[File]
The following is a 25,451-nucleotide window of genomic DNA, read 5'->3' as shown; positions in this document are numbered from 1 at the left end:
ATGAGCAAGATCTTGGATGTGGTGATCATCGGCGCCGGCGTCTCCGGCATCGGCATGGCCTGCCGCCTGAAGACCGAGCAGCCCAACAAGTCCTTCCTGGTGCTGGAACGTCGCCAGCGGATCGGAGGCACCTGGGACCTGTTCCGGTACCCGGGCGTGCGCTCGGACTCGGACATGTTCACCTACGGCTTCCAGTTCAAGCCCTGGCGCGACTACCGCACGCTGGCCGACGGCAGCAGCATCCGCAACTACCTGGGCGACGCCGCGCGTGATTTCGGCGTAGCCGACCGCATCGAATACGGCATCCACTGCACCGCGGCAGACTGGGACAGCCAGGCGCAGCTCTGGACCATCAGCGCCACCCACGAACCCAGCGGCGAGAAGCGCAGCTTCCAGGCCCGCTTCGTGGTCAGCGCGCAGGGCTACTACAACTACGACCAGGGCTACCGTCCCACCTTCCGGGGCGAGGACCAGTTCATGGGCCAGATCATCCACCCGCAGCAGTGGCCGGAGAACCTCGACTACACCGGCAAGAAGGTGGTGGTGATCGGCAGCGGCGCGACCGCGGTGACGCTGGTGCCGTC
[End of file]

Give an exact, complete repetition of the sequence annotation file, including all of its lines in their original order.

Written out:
The following is a 25,451-nucleotide window of genomic DNA, read 5'->3' as shown; positions in this document are numbered from 1 at the left end:
ATGAGCAAGATCTTGGATGTGGTGATCATCGGCGCCGGCGTCTCCGGCATCGGCATGGCCTGCCGCCTGAAGACCGAGCAGCCCAACAAGTCCTTCCTGGTGCTGGAACGTCGCCAGCGGATCGGAGGCACCTGGGACCTGTTCCGGTACCCGGGCGTGCGCTCGGACTCGGACATGTTCACCTACGGCTTCCAGTTCAAGCCCTGGCGCGACTACCGCACGCTGGCCGACGGCAGCAGCATCCGCAACTACCTGGGCGACGCCGCGCGTGATTTCGGCGTAGCCGACCGCATCGAATACGGCATCCACTGCACCGCGGCAGACTGGGACAGCCAGGCGCAGCTCTGGACCATCAGCGCCACCCACGAACCCAGCGGCGAGAAGCGCAGCTTCCAGGCCCGCTTCGTGGTCAGCGCGCAGGGCTACTACAACTACGACCAGGGCTACCGTCCCACCTTCCGGGGCGAGGACCAGTTCATGGGCCAGATCATCCACCCGCAGCAGTGGCCGGAGAACCTCGACTACACCGGCAAGAAGGTGGTGGTGATCGGCAGCGGCGCGACCGCGGTGACGCTGGTGCCGTC